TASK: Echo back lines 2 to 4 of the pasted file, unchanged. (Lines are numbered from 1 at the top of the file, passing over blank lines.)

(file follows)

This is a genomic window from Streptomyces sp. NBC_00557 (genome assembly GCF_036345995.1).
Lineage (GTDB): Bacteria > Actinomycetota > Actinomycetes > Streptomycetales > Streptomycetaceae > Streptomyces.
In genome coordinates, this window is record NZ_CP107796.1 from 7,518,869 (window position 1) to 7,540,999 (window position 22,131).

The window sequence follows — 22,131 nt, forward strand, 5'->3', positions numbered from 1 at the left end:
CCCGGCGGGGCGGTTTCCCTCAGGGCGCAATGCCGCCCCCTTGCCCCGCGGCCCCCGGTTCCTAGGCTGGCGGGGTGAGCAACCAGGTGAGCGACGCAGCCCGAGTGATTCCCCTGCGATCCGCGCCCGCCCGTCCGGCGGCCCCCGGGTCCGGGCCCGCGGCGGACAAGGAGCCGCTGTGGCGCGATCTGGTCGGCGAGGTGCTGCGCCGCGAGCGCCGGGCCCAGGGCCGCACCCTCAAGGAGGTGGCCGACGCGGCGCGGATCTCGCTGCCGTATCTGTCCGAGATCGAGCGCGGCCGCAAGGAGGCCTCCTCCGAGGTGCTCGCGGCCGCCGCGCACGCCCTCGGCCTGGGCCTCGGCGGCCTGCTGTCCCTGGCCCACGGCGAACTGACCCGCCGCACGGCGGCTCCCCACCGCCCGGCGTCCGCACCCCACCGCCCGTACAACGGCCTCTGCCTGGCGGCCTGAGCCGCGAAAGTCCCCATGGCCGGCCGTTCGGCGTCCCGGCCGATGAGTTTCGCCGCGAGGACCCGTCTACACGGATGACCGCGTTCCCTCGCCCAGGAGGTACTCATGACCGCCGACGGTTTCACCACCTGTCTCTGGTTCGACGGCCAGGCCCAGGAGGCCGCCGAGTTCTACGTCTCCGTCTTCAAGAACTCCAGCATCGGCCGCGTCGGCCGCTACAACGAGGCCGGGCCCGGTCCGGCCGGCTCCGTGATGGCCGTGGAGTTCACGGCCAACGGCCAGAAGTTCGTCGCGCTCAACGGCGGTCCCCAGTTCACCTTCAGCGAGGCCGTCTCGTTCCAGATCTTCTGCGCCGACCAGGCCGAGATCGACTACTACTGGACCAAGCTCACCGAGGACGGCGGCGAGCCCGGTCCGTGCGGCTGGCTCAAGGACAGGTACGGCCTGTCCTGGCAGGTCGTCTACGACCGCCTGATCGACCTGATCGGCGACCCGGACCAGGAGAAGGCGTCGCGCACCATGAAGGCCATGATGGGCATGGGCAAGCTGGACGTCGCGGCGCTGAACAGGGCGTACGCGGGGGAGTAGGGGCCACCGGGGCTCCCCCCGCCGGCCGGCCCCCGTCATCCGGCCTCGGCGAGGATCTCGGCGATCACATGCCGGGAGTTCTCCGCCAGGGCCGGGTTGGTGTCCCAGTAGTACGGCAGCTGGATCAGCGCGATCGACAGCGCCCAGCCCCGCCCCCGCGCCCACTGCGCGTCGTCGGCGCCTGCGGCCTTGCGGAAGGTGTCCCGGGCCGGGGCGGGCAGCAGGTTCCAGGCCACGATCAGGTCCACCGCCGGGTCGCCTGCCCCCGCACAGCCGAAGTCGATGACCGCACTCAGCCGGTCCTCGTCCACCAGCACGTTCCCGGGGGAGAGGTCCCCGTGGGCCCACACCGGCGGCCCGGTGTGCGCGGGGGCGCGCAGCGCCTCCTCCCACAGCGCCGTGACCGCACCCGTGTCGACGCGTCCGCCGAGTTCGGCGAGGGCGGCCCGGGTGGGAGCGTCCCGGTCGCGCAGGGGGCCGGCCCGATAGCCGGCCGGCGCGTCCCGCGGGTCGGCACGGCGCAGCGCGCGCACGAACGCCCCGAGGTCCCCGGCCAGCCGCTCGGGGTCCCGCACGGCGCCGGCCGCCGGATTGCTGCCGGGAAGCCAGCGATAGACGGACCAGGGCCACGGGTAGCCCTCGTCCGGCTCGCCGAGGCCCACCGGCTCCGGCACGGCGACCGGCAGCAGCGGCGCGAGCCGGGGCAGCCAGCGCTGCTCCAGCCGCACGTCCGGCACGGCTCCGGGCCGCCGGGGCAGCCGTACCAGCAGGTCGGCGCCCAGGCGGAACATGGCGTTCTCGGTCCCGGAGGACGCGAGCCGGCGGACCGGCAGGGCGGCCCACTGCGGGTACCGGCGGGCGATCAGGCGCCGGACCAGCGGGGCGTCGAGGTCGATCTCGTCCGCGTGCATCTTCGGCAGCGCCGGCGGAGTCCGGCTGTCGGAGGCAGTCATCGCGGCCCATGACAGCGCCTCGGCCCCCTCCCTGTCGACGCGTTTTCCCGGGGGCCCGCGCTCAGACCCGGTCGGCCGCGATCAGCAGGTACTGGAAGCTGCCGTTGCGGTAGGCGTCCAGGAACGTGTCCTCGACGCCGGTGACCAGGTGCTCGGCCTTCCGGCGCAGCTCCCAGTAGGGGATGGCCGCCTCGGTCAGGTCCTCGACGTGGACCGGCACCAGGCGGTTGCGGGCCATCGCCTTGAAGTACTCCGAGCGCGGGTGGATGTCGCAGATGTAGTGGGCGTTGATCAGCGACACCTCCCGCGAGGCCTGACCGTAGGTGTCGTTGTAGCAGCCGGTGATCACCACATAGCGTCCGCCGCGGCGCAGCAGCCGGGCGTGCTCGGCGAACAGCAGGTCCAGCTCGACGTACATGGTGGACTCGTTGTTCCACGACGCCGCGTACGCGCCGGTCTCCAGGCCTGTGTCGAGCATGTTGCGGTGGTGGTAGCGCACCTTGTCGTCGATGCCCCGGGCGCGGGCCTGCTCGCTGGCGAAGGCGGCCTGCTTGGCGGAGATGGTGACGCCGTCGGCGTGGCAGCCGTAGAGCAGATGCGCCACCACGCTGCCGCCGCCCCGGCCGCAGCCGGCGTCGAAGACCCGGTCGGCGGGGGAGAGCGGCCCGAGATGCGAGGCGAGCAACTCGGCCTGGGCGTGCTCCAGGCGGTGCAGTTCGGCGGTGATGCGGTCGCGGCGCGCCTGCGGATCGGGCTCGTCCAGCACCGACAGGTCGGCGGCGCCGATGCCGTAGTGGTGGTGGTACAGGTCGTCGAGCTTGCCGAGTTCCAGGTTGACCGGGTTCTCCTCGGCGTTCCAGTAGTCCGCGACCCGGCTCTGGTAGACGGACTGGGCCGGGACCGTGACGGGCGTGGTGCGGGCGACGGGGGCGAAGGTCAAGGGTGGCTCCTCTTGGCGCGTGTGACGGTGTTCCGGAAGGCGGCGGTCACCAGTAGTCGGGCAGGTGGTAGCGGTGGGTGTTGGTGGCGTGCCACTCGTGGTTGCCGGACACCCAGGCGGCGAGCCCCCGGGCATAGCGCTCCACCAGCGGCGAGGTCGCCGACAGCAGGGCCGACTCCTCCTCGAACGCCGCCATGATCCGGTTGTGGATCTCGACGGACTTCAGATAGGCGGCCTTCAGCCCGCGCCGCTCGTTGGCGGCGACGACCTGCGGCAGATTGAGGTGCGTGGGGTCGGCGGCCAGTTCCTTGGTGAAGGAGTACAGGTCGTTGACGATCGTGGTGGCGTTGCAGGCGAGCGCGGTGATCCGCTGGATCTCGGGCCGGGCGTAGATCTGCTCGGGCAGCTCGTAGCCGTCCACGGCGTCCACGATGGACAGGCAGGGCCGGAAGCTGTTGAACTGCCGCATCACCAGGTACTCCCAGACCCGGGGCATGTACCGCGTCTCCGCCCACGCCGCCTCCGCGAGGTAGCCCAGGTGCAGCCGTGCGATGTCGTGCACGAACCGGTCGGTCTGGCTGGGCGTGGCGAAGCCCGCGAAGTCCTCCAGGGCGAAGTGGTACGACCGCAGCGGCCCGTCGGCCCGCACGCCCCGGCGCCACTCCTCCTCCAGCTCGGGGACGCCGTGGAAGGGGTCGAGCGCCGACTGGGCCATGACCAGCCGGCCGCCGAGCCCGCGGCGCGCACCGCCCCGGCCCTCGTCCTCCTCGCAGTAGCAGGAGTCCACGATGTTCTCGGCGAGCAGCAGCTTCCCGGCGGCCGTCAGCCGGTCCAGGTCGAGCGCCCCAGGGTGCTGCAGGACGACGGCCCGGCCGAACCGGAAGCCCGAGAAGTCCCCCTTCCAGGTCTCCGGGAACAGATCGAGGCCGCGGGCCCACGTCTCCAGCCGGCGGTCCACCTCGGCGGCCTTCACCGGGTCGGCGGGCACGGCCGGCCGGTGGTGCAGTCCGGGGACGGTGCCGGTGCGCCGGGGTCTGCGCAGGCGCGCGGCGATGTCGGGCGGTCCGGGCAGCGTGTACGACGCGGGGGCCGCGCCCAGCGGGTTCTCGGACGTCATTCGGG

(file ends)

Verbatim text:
Lineage (GTDB): Bacteria > Actinomycetota > Actinomycetes > Streptomycetales > Streptomycetaceae > Streptomyces.
In genome coordinates, this window is record NZ_CP107796.1 from 7,518,869 (window position 1) to 7,540,999 (window position 22,131).

The window sequence follows — 22,131 nt, forward strand, 5'->3', positions numbered from 1 at the left end: